The world’s most explored virtual globe was recently updated with the latest scientific discoveries along the seafloor. The new features, including the most up-to-date global map of the seafloor developed by Scripps Institution of Oceanography at UC San Diego geophysicist David Sandwell and colleagues, went live on Google Earth just before the new year.
The new global gravity map, recently published by Sandwell and colleagues in the journal Science, was used in combination with available depth soundings to provide a more detailed picture of the mountains and valleys along Earth’s most unexplored expanse – the ocean floor.
“Google Earth is a wonderful platform for scientists to display scientific data, plan shipboard experiments, and to rapidly assemble information to study undersea earthquakes,” said Sandwell. “That’s why it’s important that Google Earth stay up-to-date with the latest scientific advances.”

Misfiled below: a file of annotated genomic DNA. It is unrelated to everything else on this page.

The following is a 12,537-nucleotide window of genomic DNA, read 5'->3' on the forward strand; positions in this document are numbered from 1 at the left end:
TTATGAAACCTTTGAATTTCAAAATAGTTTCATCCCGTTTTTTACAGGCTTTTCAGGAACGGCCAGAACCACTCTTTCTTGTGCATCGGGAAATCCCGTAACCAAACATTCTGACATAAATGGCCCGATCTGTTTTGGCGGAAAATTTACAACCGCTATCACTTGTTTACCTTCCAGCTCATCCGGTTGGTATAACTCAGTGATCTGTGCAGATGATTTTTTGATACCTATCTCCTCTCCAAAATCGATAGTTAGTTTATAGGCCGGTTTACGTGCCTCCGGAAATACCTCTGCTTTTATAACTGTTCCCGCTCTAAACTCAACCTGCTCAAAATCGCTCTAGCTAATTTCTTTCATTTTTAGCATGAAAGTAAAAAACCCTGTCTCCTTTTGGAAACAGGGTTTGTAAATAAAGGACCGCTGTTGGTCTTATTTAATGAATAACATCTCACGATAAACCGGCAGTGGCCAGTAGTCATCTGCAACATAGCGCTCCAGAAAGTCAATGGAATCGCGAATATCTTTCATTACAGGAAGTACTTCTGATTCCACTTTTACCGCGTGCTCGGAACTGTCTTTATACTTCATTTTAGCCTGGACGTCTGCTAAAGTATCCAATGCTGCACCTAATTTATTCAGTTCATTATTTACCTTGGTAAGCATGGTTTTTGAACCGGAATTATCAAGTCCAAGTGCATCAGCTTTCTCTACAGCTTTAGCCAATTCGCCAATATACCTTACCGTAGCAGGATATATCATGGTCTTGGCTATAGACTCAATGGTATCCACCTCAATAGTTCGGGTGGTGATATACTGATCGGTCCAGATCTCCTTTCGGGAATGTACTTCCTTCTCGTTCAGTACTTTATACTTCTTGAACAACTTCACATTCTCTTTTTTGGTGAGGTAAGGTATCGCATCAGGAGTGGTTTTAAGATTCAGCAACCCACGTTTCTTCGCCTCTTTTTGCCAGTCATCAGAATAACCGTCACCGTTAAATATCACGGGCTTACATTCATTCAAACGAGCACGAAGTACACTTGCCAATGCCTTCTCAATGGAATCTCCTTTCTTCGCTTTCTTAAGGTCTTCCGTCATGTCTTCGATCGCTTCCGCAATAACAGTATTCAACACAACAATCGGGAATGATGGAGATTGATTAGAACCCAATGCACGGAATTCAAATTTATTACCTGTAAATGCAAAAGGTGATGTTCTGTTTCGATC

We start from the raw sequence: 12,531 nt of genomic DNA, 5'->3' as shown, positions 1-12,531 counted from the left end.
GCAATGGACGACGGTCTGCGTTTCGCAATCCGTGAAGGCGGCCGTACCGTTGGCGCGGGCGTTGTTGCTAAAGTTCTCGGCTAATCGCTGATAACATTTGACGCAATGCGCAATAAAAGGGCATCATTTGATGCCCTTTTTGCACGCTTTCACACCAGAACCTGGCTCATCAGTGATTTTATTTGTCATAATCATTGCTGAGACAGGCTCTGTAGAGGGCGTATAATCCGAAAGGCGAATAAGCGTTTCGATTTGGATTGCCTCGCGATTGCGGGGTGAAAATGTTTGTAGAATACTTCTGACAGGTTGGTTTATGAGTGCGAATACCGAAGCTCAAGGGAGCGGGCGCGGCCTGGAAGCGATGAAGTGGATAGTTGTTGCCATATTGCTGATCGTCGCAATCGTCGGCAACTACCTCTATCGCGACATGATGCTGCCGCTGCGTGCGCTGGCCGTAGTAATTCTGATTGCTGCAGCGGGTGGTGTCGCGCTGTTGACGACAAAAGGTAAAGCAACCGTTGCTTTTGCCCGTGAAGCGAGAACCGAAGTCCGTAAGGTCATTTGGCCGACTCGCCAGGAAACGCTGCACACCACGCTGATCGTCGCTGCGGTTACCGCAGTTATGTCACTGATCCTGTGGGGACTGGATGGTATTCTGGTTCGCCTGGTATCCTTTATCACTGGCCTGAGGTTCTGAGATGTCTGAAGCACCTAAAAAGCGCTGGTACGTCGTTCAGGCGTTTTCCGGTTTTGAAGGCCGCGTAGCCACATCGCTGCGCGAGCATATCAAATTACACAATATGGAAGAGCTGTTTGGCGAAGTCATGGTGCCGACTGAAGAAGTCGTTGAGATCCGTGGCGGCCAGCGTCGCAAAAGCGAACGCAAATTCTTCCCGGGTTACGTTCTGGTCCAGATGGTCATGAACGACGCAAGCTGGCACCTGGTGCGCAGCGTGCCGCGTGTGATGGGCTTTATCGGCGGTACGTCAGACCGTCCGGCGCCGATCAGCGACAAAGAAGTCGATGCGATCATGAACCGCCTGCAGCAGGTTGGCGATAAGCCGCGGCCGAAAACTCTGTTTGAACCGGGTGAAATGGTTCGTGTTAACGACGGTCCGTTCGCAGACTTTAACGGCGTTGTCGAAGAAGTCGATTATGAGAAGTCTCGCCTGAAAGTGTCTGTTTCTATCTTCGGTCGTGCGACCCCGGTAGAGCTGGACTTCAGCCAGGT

The update in Google Earth’s ocean layer includes thousands of previously uncharted mountains rising from the seafloor, and the first micro-tectonic plate discovered in the Indian Ocean.
The Mammerickx Microplate, which is slightly larger than the size of West Virginia and named after former Scripps research scientist and seafloor mapping pioneer Jacqueline Mammerickx, is revealed by a rotating pattern of grooves and hills that turn the topography of the ocean floor into a jagged landscape. The discovery allowed scientists to pinpoint the exact timing of the initial collision between the India and Eurasia plates that gave rise to the Himalayas.
Scripps alumnus J.J. Becker and Scripps Geological Data Center researcher Chris Olsen worked with Sandwell to provide the publicly available seafloor data to Google.
-- Annie Reisewitz
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